At our family get-togethers, people tell jokes about how we’ll always be “Young.” I stopped telling those jokes a few years ago. And I think I just figured out why.
Rheumatoid disease makes me feel old.
It’s not the wrinkled brow from unspoken pain. Or the pale spotty skin in place of my former perpetual tan. Or the extra grey hairs from the stress of illness. Okay, maybe it IS those things.
But even more so, it is the way I move. Or don’t. That has to be the one thing that steals the most youth from me.
Moving through the grocery store alone
Friday, I was picking up a prescription and got a call from home that we needed bread and jelly. Gee, I wonder whether someone was trying to make a PB&J for Roo? A few minutes later as I was going into the Publix, I passed a woman who was shuffling stiffly toward her car. Her neck didn’t move; her hips didn’t sway. She just pushed herself forward.
I couldn’t be sure, but it certainly appeared to be a characteristic walk of Rheumatoid disease.
In the store, I watched how people walk and move. I saw a woman about my age who was heavier than I am. She had a spring in her step that reminded me of dancing. We smiled at each other and I noticed the cute heels she wore with her jeans. She walked happy and I remembered being able to do that.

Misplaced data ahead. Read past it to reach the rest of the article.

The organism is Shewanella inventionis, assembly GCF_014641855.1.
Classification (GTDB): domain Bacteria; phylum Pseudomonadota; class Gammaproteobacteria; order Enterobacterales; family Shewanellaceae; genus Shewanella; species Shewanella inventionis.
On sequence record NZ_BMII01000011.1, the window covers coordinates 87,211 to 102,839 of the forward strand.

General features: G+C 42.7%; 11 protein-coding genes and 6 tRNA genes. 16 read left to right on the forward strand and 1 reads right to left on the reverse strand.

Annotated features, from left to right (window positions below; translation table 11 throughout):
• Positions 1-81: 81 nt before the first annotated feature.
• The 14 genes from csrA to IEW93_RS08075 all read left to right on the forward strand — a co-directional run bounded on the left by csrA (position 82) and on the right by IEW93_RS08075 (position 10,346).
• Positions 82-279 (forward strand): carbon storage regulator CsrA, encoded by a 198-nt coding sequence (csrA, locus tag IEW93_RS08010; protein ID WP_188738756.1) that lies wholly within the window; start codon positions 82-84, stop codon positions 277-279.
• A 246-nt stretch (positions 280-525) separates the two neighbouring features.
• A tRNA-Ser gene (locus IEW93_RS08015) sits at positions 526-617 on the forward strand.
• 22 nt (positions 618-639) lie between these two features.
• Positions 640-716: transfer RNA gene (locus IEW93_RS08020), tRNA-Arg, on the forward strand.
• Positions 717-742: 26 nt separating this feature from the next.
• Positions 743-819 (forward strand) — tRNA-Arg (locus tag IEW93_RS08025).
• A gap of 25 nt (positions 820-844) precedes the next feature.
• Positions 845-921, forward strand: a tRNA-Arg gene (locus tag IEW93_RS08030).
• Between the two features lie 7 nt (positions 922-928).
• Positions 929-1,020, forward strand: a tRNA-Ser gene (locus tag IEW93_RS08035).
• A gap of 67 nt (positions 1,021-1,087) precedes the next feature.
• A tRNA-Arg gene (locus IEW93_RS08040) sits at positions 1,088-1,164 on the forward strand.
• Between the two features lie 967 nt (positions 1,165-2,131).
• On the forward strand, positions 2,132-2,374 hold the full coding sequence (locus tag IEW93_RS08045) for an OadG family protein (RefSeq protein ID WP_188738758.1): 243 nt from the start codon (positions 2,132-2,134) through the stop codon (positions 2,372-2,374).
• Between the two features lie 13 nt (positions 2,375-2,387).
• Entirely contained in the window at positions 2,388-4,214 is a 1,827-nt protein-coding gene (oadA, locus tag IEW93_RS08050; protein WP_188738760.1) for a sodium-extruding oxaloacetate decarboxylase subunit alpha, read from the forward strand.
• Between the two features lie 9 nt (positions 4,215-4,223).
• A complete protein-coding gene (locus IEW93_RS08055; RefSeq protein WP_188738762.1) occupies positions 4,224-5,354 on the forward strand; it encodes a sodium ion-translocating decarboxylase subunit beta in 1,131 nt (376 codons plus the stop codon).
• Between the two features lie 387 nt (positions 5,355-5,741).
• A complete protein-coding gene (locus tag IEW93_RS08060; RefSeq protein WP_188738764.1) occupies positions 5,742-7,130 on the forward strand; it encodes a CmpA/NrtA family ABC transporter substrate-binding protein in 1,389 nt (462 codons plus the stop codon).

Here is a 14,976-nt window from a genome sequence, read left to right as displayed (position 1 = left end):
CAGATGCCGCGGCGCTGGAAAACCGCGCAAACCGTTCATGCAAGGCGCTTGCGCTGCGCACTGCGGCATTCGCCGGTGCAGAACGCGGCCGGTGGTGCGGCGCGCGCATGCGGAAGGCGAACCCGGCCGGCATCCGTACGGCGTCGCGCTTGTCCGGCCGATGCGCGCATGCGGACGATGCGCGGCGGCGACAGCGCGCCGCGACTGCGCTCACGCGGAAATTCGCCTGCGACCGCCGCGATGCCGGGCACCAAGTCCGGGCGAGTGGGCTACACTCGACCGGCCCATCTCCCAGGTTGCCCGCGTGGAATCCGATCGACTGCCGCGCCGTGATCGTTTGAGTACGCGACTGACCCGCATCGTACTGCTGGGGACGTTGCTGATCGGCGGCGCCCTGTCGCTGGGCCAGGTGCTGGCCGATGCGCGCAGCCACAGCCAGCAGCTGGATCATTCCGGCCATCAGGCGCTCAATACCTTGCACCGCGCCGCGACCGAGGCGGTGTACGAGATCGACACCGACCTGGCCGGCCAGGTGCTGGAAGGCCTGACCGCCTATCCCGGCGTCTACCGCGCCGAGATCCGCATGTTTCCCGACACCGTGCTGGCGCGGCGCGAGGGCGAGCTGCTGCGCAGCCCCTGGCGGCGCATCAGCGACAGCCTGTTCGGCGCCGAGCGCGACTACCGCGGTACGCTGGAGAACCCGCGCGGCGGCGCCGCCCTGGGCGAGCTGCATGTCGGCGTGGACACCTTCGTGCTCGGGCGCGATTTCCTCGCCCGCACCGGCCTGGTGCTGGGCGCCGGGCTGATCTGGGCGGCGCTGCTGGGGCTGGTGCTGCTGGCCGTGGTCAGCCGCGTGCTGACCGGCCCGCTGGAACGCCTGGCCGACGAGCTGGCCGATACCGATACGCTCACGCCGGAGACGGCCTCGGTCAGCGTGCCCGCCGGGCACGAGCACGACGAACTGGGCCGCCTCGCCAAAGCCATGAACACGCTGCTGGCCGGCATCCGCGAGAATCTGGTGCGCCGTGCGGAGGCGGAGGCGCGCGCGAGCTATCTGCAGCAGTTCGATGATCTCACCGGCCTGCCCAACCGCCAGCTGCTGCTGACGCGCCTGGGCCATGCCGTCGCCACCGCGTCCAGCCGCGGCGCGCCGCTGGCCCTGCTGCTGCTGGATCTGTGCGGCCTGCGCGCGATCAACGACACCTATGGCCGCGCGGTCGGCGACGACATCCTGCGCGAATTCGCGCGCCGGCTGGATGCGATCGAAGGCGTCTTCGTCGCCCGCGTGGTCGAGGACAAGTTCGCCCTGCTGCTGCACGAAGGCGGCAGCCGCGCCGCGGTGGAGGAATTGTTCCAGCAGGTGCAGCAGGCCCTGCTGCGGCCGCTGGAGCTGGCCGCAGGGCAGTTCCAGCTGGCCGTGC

A woman with long grey curls walked past me. Her shorts revealed large rock-hard angular calf muscles. Coloring her hair obviously wasn’t what made her feel young.
One by one, I struggled with screaming hands, wrists and shoulders to put a bunch of things in my cart. When I finished gave up, there were two senior ladies to check me out and bag my groceries. This actually hadn’t happened to me before because I rarely go into the grocery store alone and I’m normally there later in the day, when there are strong teenagers to bag the groceries and load them to the car.
I slogged all of my groceries onto the belt except for the boxes of Coke I had drop-guided into the cart. I pushed the cart around near the register so Carol the cashier could ring them up with a handheld scanner. Maybe she didn’t have one though because she picked them up, with a noticeable effort. Which felt more terrible, the wrists I was already clutching or my heart from watching this woman pick up our soda? (I don’t even drink soda and I only buy it when it’s on sale… But mental bargaining didn’t help. I felt like I was somehow mean to her.)
Then the worst part: “Do you need help out with these?”
I had to choose between letting a senior lady load my groceries and protecting my hands that hurt so badly from driving all day the day before. My hands won. But, I determined to help her and I did.
Then when she bent down to get the Coke, I cringed.
Many times, I yearn to move. I want to join every runner I see. I long to walk with a light happy step.
I wonder if anyone can understand actually wishing to load boxes of Coke in a parking lot.
- Invisible Illness Awareness Video
- Does Rheumatoid Arthritis Pain Really Hurt That Much?
- Patient Assertiveness